Before people have domesticated dogs into pets, their diets consisted mainly of raw food—bone, raw meat, and even fruits and vegetables. It is only during the time when they were first welcomed to homes that the dry dog food became the staple meal for pets. However, the raw food diet is making a comeback among pet owners in the past few years.
The BARF (Bones and Raw Food or Biologically Appropriate Raw Food) diet emphasizes a meal plan that consists of uncooked meat, bones that are either whole or crushed, vegetables, fruits, some dairy, and raw eggs. This was first introduced in 1993 by veterinarian Ian Billinghurst, indicating that this diet is how the dogs flourished before they got domesticated. He also added that commercially-made dog food poses a health risk to dogs.
To find out if this specific diet is the right one for your cocker spaniel, here are a few important information that may help you understand what the BARF diet is.

The BARF diet is an all-raw diet. Here are the specific food groups that are included in this meal plan:

•    Raw Meat and Bones. This is made up mostly of raw meat that is eaten by the wild dog: beef, chicken, turkey, rabbit, lamb or duck. Pork is usually excluded because it can cause parasitic diseases if eaten raw. Bones are raw since they become splintered when cooked and may choke your pup.
•    Raw Fish. Your cocker can benefit from fish, except if it is raw salmon. This type of fish can be carriers of flukes, leading to a parasitic infection.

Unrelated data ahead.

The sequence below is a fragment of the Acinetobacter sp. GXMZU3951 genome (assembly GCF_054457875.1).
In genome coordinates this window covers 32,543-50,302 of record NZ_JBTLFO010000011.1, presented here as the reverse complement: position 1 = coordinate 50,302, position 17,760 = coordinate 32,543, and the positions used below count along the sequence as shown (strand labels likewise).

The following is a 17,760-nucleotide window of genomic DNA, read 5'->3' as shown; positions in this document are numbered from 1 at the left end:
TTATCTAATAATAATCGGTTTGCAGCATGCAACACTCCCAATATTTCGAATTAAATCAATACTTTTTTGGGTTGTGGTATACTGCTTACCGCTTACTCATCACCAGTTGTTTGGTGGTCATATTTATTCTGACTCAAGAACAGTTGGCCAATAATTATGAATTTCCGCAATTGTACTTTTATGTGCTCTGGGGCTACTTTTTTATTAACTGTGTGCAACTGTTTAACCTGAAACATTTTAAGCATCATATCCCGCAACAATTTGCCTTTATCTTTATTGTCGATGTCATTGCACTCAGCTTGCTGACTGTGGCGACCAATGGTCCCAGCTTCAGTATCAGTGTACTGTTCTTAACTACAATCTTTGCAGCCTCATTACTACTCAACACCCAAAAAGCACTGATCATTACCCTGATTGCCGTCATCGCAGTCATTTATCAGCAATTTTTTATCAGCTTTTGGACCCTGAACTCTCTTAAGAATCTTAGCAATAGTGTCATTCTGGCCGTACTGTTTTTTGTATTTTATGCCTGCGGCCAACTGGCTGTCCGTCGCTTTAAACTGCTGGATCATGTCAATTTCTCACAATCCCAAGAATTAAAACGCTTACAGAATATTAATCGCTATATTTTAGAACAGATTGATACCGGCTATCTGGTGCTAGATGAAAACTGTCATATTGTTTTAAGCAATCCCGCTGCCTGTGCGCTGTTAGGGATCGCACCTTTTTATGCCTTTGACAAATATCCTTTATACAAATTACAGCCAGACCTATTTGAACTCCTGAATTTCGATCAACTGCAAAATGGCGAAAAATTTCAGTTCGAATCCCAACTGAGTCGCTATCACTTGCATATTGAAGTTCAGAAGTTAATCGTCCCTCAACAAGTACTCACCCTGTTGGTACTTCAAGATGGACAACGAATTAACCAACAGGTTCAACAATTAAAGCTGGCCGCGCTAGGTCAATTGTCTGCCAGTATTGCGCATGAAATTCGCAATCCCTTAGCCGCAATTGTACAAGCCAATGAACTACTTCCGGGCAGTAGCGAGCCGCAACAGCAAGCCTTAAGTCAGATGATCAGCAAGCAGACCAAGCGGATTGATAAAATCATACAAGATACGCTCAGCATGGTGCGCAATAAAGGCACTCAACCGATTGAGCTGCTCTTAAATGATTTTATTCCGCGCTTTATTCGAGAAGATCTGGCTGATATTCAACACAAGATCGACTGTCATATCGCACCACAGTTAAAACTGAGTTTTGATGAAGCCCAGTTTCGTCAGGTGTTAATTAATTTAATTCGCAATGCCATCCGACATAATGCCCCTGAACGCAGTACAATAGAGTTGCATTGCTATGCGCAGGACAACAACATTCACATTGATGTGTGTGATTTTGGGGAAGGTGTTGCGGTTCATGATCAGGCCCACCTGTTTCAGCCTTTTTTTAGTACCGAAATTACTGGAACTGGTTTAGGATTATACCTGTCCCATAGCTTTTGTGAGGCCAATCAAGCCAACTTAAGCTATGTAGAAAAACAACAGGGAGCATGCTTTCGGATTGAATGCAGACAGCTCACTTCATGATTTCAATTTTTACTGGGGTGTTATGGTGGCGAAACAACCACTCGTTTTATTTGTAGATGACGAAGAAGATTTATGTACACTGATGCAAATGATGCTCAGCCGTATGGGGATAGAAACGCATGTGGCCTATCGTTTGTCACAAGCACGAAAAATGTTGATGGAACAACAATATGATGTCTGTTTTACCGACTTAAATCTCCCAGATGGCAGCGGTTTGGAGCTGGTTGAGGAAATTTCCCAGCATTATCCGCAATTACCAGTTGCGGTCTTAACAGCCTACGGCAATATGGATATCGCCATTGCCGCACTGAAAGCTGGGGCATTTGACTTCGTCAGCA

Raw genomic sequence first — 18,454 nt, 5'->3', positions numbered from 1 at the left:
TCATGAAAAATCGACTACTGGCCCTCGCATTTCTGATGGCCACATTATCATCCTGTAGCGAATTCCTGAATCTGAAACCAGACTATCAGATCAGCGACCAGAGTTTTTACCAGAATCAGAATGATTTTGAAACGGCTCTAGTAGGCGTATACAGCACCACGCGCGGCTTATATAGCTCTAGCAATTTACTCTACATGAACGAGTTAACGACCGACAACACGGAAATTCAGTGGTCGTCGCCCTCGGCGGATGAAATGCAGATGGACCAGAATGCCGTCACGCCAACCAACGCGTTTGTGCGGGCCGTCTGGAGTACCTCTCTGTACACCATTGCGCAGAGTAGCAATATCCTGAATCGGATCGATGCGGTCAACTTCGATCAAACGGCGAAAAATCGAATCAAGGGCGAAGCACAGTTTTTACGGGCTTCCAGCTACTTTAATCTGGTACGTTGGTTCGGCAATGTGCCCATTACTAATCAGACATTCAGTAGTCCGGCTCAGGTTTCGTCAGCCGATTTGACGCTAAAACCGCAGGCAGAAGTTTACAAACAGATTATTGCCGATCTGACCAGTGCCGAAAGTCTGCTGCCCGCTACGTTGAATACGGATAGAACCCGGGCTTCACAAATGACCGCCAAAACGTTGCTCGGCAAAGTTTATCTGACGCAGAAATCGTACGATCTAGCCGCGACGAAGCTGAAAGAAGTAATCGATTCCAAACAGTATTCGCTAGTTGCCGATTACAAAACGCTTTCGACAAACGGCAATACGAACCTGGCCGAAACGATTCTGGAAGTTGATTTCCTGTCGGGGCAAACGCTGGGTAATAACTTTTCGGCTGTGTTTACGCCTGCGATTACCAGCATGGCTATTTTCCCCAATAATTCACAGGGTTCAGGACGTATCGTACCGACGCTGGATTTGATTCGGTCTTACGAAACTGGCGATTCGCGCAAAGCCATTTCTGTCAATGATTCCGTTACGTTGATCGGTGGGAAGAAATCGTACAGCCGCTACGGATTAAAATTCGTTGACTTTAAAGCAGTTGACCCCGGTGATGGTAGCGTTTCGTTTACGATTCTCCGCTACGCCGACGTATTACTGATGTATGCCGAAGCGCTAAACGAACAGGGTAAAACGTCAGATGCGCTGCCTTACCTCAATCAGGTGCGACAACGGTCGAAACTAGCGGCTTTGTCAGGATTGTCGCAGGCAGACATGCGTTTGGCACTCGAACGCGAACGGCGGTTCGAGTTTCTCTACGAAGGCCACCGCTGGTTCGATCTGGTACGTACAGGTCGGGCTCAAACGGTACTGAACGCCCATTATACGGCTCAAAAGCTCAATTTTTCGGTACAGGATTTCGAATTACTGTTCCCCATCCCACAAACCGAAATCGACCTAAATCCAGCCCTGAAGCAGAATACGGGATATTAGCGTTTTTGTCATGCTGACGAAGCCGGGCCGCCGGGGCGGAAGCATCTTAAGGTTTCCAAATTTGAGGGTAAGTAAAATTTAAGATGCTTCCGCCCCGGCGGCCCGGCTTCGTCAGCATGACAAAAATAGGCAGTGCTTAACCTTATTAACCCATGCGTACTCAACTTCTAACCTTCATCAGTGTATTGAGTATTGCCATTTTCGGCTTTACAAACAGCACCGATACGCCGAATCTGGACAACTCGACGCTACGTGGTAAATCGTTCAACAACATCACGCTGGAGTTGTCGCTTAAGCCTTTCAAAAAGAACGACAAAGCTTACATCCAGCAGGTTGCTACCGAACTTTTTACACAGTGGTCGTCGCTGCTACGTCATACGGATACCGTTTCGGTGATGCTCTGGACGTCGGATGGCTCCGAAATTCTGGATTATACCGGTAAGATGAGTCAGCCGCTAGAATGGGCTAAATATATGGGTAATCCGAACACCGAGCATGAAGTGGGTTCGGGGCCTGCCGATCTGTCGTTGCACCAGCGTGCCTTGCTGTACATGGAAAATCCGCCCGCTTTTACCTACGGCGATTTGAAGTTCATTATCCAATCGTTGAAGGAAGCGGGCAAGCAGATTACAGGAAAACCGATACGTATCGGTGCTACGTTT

•    Raw Fruit and Vegetables. Potato, carrots, spinach, broccoli, and asparagus are some of the many choices for raw vegetables. For fruits, you can give your pet berries, apples or bananas. This helps expand the nutritional value of your dog’s diet.
•    Eggs and dairy. These are excellent sources of calcium which strengthens their bones and muscles.
•    Nuts. You can include nuts for a good dose of healthy fats, but avoid macadamia is dangerous and may be poisonous to cockers.

The BARF diet has more nutritional value. This is unlike cooked food that gets broken down and loses a lot of nutrients while cooking. It also effectively eliminates tartar buildup and keeps your pup’s teeth healthy. Bacteria and yeast buildup that occurs as a result of eating commercial food can also be prevented, reducing the characteristic doggy smell.
With a healthy, balanced diet of raw food, your Cocker’s coat can become shinier and their skin healthier.

The benefits can also come with potential risks that you need to be aware of before sticking to the BARF diet. For one, raw meats are possible breeding grounds for bacteria and parasites. As with warnings for humans of adverse effects that come from eating undercooked meat, raw dog food can also experience such effects. You are also putting your health at risk because some of these pathogens can easily be transmitted from your mutt to you.
Also, raw bones are a choking hazard and can splinter and damage the internal organs of your cocker. Biting into whole bones can also break their teeth.

Before having your dog commit to the BARF diet, sit down with your veterinarian and discuss the pros and cons of this diet plan. You also have to be prepared with the transitionary phase, should you decide to switch from dry food to raw. Just remember, the main goal is to keep your cocker healthy and happy!